Health care costs in the United States rise every year, and the recent coronavirus pandemic added a significant new area of costs. It puts self-funded company plans under even more financial pressure, but medical claims auditing companies can help. Besides the mistakes and irregularities they flag during audits; continuous monitoring service can make a huge difference. It leverages the same audit software but puts it to use reviewing claims in real-time. Improved oversight puts in-house plan managers in a much stronger position to manage third-party claim administrators (TPAs).
Everyone whose job includes health plan management has heard horror stories about wild overcharges related to some coronavirus testing and treatment services. Self-funded plans with continuous monitoring already in place were on the lookout from day one to see if they were being hit with questionable billing amounts. Companies relying on after-the-fact audits will need to reanalyze and negotiate to recover overpayments or challenge out-of-line charges. Plan managers with real-time data were far more effective in managing the situation, serving their plan members, and controlling costs.
Audits of self-funded plans started out to be compliant with government regulations at the federal and sometimes the state level. But today, they have become more than a compliance issue. The significant sums of money spent on medical benefits and the potential for many overcharges and errors make auditing and monitoring essential. They have become strategic management tools that yield plan performance and cost savings benefits at the same time. Reviewing 100-percent of claim payments, which is the gold standard for accuracy, has ushered in a new era of audit accuracy and value.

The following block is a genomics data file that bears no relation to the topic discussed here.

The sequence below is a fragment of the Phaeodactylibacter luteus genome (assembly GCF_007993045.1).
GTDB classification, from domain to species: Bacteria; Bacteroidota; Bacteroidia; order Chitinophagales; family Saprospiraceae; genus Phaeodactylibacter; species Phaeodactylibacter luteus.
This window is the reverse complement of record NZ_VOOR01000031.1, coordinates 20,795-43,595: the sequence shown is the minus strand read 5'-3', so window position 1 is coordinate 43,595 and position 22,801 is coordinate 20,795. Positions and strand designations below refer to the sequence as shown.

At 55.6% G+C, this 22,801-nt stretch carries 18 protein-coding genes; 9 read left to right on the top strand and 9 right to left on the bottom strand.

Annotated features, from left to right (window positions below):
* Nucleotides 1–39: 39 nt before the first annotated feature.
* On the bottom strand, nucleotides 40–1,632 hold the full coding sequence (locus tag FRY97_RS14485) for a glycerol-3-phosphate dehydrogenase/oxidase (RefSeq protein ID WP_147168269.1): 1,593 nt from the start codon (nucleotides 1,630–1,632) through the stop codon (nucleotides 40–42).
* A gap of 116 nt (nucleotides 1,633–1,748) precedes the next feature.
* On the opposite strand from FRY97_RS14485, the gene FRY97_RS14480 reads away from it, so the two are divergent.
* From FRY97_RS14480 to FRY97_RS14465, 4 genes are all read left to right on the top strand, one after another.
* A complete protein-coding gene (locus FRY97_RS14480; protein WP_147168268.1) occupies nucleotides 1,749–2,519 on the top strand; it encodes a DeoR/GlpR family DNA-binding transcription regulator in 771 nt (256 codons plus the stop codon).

Just as a technological advance has improved medical claim auditing and monitoring, it has brought enterprise-wide expectations for improved accuracy. Therefore, in-house plan managers face increased calls for oversight of TPAs, timely reports on claim payments, and thorough explanations for unexpected variances. All of these are helped by continuous monitoring or frequent audits where 100-percent of claims are reviewed. Because of the potential to prevent future mistakes and lead to the recovery of past overpayments, the cost for the audit and monitoring services are budget neutral or better nearly always.